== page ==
A lot of of chemistry and physics are behind how you perceive a sip of wine.
Researchers would like to find a way to relate the human perception of dryness to the chemical and physical properties of the wine.
Turkeys do a lot of standing and milling around, not a lot of flying.
Sit down to Thanksgiving dinner ready to amaze your companions with physiological facts about why different cuts of the turkey have different characteristics.
A Brazilian soldier puts out fires.
AP Photo/Leo Correa
Destruction of rainforests through wildfires or deforestation may harm human health. As these forests disappear, we may be losing precious medicinal plants that hold treatments for various diseases.
Trees that survived a forest fire stand amid smoldering smoke in the Vila Nova Samuel region of Brazil, Aug. 25, 2019.
AP Photo/Eraldo Peres
Brazilian evangelicals are politically conservative, but they still believe in climate change. Turning them into climate activists, however, will be a challenge for the environmentalist movement.
It’s harvest time.
AP Photo/Charlie Riedel
American farmers have suffered the most as a result of China's retaliatory tariffs yet surveys show they still back the president and his trade war.
Strips of native prairie grasses planted on Larry and Margaret Stone’s Iowa farm protect soil, water and wildlife.
Iowa State University/Omar de Kok-Mercado
Investing in farming methods that improve lands and water, and in rural infrastructure and markets, could bring new prosperity to agricultural communities.
Clifford Berry stands by the Atanasoff-Berry Computer.
Courtesy of Iowa State University Library Special Collections and University Archives
The first computer, named the ABC, was built at Iowa State University. But for a long time, few had heard of it.
It has undoubtedly been a game-changer for entrepreneurial finance, but researchers are discovering new inequalities and risks for investors.
More Americans are sticking to their wedding vows.
The US divorce rate has fallen steadily over the last 30 or 40 years. It's likely because young adults are taking more time to decide to marry.
In a power outage, some lights are on, but others are not.
Electric utilities have a right to make money on their government-granted monopolies, but customers also have a right to know what cyber-protections they would get if they paid more.
Sunset over an Iowa farm.
Since the Great Recession, most of the nation's rural counties have struggled to recover lost jobs and retain their people.
The Mueller report reveals that Trump and his campaign did all kinds of ethically questionable activities to smear Hillary Clinton during the 2016 presidential election, including asking Russia to hack Clinton’s email. According to Attorney General William Barr, nothing Trump did was illegal.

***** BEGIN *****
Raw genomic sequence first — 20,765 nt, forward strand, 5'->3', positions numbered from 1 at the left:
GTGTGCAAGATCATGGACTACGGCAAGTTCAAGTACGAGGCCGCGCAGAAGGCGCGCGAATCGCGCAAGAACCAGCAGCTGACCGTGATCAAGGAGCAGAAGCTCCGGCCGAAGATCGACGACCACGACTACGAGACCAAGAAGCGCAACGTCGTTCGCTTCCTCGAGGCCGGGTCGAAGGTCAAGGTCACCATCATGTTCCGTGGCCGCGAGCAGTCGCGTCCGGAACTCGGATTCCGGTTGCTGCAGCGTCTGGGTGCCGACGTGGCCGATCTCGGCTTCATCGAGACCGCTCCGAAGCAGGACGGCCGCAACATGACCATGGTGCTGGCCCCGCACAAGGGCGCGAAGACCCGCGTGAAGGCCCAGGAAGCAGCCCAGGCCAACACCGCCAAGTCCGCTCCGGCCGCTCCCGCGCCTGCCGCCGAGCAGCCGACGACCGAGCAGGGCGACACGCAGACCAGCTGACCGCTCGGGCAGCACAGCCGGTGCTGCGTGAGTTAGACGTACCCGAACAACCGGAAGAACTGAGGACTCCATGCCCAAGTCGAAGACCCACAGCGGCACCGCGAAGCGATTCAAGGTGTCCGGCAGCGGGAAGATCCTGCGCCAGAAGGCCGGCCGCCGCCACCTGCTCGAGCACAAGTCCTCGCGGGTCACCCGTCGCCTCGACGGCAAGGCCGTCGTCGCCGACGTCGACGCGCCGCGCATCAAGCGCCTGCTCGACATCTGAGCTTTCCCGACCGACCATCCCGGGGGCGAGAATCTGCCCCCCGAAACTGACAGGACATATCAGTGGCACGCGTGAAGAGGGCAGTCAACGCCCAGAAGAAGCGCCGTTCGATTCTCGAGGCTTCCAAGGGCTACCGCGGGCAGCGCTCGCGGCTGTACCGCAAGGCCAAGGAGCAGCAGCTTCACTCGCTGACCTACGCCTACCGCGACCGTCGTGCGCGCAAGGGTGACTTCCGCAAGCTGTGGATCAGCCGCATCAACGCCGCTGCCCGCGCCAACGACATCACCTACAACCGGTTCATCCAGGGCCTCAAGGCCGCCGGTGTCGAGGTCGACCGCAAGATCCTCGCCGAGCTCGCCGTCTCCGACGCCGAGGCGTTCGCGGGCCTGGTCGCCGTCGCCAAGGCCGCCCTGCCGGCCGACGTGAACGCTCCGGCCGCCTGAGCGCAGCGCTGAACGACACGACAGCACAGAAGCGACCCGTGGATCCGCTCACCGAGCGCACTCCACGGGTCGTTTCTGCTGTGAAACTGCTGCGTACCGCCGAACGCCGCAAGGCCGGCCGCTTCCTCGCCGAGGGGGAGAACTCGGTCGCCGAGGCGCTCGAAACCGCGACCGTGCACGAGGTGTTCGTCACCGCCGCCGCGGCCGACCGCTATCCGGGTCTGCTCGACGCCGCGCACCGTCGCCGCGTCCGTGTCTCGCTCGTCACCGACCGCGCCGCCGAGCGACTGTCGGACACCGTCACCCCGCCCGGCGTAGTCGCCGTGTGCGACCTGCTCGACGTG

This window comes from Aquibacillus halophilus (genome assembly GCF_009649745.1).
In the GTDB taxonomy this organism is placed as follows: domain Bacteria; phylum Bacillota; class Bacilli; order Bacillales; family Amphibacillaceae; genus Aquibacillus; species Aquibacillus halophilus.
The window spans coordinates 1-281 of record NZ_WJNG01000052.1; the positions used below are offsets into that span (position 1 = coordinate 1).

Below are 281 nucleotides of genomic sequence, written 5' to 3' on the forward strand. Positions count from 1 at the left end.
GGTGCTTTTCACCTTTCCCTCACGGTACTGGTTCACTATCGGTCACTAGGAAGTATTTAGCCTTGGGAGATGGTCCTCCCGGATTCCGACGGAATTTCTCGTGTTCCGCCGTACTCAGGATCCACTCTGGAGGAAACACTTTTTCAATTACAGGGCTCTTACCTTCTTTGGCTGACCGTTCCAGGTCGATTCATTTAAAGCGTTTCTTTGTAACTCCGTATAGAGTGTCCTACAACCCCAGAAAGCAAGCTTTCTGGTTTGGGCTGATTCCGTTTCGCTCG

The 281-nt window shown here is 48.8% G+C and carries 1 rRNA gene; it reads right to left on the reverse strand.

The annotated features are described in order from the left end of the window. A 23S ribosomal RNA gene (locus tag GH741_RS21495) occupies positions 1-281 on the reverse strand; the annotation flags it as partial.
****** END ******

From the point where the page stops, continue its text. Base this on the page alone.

Amid all the Mueller report uncertainty, one thing is clear: Donald Trump did some wildly improper things to win the presidency. So did Thomas Jefferson, Andrew Jackson, JFK and George W. Bush.
A John Deere tractor makes its way through floodwaters in Fargo, North Dakota.
AP Photo/Carolyn Kaster
Recent extreme rains and weather in the Midwest are causing a multitude of problems in the topsoil that much of the nation's food supply relies on.
These five Towson University Honors students in Sienna, Italy, were among the more than 332,000 U.S. students studied abroad in 2016-17.
Mallory Harrison from www.flickr.com
Though studying abroad can be a rewarding experience, it also comes with certain risks. A study abroad expert provides 7 tips to help students stay safe while visiting in a foreign land.
Student debt has surpassed $1.5 trillion.
Mira Klein from www.flickr.com
Through "risk-sharing," colleges could be on the hook to help pay back student loans if too many students default. A scholar who studies the ethics of debt examines how risk-sharing could backfire.
Chicago’s Lake Michigan waterfront froze during the 2019 polar vortex.
AP Photo/Kiichiro Sato
Natural gas supplies are growing, but so are other markets for it besides power generation.
Beauty can mean more opportunities – but can it also influence values?
Beautiful people tend to lead more charmed lives. Could their attractiveness also color their views on issues like abortion, premarital sex and gay marriage?
They said it, but is it true?
Psychological phenomena like confirmation bias and the Dunning-Kruger effect make it easy for people to fall for deliberate or inadvertent lies in the news.
A television set turned on in the West Wing of the White House.
AP Photo/Susan Walsh
Calvin Coolidge, during one stretch of his presidency, was getting 15 hours of shut-eye each day, while William Howard Taft was known for nodding off during public events.
Many parts of Africa suffer from food insecurity. Here, women and children wait to be registered before a food distribution.
Predictions suggest that Africa will suffer dramatic losses of crops and productive land as the climate warms. Perhaps adopting GM crops designed to tolerate stress can save the continent from famine.